Cutting high-speed rail cost by half impossible, says consultancy

By Doan Loan, Gia Chinh   July 10, 2019 | 05:00 pm GMT+7
Cutting high-speed rail cost by half impossible, says consultancy
A Japanese Shinkansen high-speed train stops at Ueno Station, Tokyo. Photo by Shutterstock/Neptunestocks.

The cost of Vietnam’s first high-speed railroad cannot be cut by half even if its speed is reduced, a consultancy consortium says.

Pham Huu Son, a spokesperson for the TEDI-TRICC-TEDISOUTH consortium said the Ministry of Planning and Investment's (MPI) estimate of $26 billion for the North-South high-speed raiway project "has no basis."

The MPI's price tag is much lower than the $58.7 billion proposed earlier by the Ministry of Transport (MoT) because of lower speeds at which trains will run and "a more optimized route." The train speed under the MPI’s proposal is 200 kilometers an hour, lower than the 350 kilometers proposed by the MoT.

The TEDI-TRICC-TEDISOUTH, comprising three Vietnamese construction firms, has been hired by the MoT as a consultant for the project's pre-feasibility study.

Son, also CEO of TEDI, one of the three firms, said the consortium has worked out that a top speed of 200 kilometers per hour proposed by the MPI would only cut track costs by 10 percent and equipment costs by 26 percent. 

"We have made detailed calculations for different speeds. There cannot be such a big difference in costs," Son told VnExpress. 

He pointed out that a speed of 350 kilometers per hour is needed to compete with aviation and other forms of transport. "By 2050 the high-speed railroad needs to carry a larger number of passengers than the nation’s roadways and airlines."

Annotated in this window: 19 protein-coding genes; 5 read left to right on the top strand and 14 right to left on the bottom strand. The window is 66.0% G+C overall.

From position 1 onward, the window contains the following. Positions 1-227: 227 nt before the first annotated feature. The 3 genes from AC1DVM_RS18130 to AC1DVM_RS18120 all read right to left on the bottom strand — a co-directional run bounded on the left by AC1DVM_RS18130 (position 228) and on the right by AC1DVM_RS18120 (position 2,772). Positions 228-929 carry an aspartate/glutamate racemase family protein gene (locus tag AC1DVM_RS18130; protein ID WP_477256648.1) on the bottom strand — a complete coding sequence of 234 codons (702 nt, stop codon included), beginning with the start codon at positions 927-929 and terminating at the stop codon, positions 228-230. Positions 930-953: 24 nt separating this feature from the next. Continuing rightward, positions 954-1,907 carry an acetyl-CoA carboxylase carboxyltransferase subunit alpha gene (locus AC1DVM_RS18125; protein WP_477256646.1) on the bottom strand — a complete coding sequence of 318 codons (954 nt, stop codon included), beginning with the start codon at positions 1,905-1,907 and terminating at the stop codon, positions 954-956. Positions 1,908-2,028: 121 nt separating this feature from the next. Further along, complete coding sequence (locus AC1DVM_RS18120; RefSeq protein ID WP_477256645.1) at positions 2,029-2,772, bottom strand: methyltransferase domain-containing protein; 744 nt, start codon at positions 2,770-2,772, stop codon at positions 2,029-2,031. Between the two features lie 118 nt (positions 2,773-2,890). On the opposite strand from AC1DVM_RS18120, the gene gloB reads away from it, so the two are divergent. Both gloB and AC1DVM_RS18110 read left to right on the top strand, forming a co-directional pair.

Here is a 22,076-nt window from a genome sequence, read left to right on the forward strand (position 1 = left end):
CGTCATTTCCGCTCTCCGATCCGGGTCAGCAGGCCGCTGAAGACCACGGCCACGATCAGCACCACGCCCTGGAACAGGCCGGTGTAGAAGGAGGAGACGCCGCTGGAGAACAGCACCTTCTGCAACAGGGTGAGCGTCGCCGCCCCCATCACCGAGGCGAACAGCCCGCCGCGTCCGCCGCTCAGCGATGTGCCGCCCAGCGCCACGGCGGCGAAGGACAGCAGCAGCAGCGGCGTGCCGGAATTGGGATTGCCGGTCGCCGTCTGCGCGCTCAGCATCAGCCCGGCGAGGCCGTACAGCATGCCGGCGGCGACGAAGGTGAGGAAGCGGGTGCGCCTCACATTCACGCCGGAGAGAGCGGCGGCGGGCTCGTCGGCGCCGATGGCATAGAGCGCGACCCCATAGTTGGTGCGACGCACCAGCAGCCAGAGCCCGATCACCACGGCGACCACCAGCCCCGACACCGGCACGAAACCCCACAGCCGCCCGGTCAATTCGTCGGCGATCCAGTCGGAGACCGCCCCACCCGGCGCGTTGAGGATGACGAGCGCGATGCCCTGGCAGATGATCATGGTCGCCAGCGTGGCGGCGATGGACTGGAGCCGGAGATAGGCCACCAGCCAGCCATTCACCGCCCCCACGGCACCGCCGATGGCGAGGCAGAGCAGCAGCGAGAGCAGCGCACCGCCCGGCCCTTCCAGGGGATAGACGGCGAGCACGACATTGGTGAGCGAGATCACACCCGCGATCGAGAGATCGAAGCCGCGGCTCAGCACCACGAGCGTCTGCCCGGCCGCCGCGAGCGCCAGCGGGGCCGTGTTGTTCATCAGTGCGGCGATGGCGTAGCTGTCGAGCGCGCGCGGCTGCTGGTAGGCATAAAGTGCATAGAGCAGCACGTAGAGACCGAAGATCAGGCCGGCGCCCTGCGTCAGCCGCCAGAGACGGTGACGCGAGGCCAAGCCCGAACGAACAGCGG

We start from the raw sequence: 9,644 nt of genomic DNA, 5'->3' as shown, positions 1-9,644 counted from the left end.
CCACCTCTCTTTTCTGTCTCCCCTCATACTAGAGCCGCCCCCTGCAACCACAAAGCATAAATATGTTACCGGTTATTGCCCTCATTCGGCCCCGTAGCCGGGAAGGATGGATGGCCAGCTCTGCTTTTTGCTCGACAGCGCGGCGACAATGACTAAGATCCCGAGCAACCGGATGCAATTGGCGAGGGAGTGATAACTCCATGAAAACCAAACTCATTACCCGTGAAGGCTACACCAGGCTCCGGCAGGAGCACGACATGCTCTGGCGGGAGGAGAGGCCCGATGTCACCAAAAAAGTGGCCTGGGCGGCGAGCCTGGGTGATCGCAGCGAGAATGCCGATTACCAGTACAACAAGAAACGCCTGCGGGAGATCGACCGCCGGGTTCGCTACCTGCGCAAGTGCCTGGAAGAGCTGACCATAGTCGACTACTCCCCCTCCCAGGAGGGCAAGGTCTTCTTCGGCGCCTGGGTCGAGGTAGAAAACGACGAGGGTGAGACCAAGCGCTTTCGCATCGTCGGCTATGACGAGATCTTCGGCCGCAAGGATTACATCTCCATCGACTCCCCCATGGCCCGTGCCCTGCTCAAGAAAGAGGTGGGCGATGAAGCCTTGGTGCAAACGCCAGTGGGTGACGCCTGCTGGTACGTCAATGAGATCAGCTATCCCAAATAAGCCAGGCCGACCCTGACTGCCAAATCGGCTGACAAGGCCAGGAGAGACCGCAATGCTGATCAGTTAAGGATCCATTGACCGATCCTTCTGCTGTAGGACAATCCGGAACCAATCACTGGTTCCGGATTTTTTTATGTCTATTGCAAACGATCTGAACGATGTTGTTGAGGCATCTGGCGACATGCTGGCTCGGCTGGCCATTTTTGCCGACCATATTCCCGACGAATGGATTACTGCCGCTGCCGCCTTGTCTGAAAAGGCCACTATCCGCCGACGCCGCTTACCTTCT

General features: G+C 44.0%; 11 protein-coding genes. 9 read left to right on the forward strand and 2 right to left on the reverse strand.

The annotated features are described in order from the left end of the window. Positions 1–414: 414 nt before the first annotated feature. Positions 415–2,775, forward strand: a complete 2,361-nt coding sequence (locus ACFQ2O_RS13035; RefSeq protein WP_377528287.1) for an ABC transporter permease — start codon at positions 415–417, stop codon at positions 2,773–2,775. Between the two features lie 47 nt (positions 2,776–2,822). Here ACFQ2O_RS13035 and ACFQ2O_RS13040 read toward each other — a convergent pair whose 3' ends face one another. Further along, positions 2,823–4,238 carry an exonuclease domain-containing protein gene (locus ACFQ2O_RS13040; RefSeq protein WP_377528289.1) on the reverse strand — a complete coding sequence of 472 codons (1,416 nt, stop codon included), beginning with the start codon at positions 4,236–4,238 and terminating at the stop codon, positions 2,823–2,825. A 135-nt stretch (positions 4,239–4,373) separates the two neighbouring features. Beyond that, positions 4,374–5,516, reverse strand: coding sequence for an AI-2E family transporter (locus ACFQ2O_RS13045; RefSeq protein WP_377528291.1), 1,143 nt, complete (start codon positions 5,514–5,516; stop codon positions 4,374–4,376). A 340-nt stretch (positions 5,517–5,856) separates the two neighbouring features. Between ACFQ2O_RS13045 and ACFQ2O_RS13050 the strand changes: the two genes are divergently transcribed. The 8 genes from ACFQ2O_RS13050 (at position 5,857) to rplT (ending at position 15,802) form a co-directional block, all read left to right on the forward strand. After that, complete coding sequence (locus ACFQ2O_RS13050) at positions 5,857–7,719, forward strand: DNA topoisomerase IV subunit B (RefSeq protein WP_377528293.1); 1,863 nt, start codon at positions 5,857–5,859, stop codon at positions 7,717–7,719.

Over distances of 300-800 kilometers, a train traveling at 200 kilometers per hour would not be able to compete with other transport options, Son argued.

"China’s high-speed trains cover 30,000 kilometers, and Japan will soon have a 500-kilometers per hour train. We are already late by decades compared to other countries. A 200-kilometers per hour train shows a lack of vision."

But experts remain highly concerned about the cost. La Ngoc Khue, a former deputy transport minister, told VnExpress a cost of $58.7 billion would be "a burden on the economy."

It would mean the country’s budget for transport infrastructure must almost double for the next 30 years, and other projects would have to be delayed to prioritize the 350-kilometers per hour railroad, he said. "Doing something like this would be challenging, and construction might take 40 years or even more."

Superfast trains would not be able to carry cargo, and so trains running at 160-200 kilometers per hour would be optimal since they could also carry goods, he added.

The MoT said on Tuesday it would clarify the differences between its price tag and that of the MPI to the government before presenting it to the National Assembly for approval.

It revived the north-south high-speed railroad last year after it was rejected by the National Assembly in 2010 due to its $56-billion price tag, which was half of Vietnam’s GDP then.

The high-speed railway project proposed by the Ministry of Transport:

 
 
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